Everybody is distressingly attractive. I mean, attractive according to mainstream beauty standards (but which I will hereafter refer to as just “attractive”).
The writerly side of me has been a little bit fascinated, and the adolescent side of me has been pretty self-conscious for a month and a half. Meanwhile, the sociological side of me has been pondering: how exactly does this happen to a city? Do communities of attractive people tend to gravitate towards each other, unconsciously excluding less-beautiful people? Or does the population here simply live a certain type of lifestyle (outdoorsy, physically active) that creates a fitter, tanner populace?
I was keeping this observation under wraps, not wanting to seem judgmental, until I browsed through the Boulder Craigslist job listings the other day and found that 75% of the “gigs” are in fact “modeling gigs.” Coincidence? I think not.
Then, I was at the farmers market buying some delicious Noosa yogurt, when I overheard the woman next to me asking whether it was low-fat. (….No, lady, it’s um, actually yogurt. You’re not shoppin’ at Whole Foods here)
A friend of mine who was born and raised here talks about her parents generation having all moved out here in the 70’s and 80’s, looking for a healthier life and healthier community. Fair enough– that explains the homogeneity of the populace. It also explains why there are no old people here…
In Which She Gets A Bit Critical
But the crucial thing to realize about a population of attractive people is that it is directly related to how wealthy that population is. Where I’m from (the area somewhere between the South and Appalachia), people are not mainstream attractive, because they can’t afford to be. They don’t have access to healthy diets, so obesity is rampant; the unavailability of health care means that it’s not unusual to see people with missing teeth, bad teeth, deformities and skin cancer… the list goes on.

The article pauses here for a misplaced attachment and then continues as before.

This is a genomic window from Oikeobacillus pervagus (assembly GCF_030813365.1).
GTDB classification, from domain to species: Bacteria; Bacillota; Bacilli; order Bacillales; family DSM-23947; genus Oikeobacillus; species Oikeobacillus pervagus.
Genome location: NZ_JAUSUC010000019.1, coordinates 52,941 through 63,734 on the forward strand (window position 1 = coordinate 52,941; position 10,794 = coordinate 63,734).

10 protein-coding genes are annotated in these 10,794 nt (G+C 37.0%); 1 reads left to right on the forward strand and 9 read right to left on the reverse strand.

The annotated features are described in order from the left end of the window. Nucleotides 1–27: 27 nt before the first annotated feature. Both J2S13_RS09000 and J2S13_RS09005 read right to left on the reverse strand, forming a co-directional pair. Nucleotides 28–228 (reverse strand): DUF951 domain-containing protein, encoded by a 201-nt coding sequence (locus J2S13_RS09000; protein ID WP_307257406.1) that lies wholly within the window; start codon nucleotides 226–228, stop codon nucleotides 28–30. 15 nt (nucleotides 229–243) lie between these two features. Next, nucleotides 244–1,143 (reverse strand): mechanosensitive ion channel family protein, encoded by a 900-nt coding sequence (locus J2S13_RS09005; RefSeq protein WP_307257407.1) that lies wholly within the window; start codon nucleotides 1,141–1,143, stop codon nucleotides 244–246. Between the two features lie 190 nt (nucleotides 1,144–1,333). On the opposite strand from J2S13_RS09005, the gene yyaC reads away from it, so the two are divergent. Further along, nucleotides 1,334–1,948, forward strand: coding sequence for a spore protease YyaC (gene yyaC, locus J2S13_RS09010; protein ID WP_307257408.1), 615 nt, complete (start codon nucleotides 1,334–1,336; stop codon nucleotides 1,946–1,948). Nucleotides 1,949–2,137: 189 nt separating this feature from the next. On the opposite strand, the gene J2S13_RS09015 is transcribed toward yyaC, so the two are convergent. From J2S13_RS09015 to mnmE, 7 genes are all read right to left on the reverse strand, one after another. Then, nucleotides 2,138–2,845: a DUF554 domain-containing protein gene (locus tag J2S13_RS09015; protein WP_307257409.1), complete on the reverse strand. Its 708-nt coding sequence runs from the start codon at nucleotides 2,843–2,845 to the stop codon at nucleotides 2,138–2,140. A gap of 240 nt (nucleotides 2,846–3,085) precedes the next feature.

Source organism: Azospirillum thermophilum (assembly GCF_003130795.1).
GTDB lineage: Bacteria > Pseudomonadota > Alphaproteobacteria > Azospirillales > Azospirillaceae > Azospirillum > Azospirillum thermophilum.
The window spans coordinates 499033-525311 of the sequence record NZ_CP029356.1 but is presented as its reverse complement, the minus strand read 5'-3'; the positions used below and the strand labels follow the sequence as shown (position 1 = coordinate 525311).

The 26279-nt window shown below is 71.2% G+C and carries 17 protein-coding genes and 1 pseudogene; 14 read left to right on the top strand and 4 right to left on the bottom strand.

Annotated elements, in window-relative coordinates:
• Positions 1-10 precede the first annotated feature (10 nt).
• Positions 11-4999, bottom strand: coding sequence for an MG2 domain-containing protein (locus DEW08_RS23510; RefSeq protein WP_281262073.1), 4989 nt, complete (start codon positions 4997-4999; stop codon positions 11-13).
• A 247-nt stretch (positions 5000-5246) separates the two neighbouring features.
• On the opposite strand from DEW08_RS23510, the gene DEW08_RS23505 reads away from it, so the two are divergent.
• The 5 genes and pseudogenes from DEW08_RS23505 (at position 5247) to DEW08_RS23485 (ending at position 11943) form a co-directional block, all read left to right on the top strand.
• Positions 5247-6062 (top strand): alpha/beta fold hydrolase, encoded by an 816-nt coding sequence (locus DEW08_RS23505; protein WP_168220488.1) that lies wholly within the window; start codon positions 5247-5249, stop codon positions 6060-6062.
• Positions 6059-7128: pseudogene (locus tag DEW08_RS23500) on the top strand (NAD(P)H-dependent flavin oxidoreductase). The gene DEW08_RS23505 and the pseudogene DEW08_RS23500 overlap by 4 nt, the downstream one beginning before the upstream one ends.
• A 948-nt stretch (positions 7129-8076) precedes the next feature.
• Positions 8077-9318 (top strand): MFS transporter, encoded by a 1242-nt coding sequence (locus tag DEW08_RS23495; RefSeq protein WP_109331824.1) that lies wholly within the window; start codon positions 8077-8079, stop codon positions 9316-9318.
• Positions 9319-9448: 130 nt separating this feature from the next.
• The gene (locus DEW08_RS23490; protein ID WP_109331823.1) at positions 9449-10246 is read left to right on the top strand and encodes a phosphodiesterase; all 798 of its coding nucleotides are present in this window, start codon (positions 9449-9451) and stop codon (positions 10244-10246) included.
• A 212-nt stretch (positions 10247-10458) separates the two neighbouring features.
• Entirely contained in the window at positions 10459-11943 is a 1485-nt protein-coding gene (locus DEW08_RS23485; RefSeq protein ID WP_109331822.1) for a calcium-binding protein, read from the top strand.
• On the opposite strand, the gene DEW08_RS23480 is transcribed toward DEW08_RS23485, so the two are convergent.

In academic discussions, we refer to this as “marking” bodies with poverty: it’s the way that a person’s economic status becomes literally visible in his or her appearance. Structures in our society, like health care or welfare, contribute to this visible distinction between poor and rich by preventing poor people from achieving standards of beauty (which, from healthy food to well-tailored clothing to teeth whitening, require money).
Don’t get me wrong– I’m not saying that any person or institution is doing this on purpose. But keeping these economic distinctions visible does benefit those in power, because it discourages interaction between different economic classes. Think about it– when was the last time that you had small talk with a person that clearly looked below your economic status? And as a result, there is a serious lack of empathy (and activism) in general for the experience of poverty… and therefore little change.
Two years ago, I almost titled this blog “Blogging for Dialogue” because I wanted to write about the importance of healthy dialogue across differences– especially in the hearing, and the telling, of stories. Clearly I went for a vaguer theme (um, fruit), but this sort of thing is still on my mind.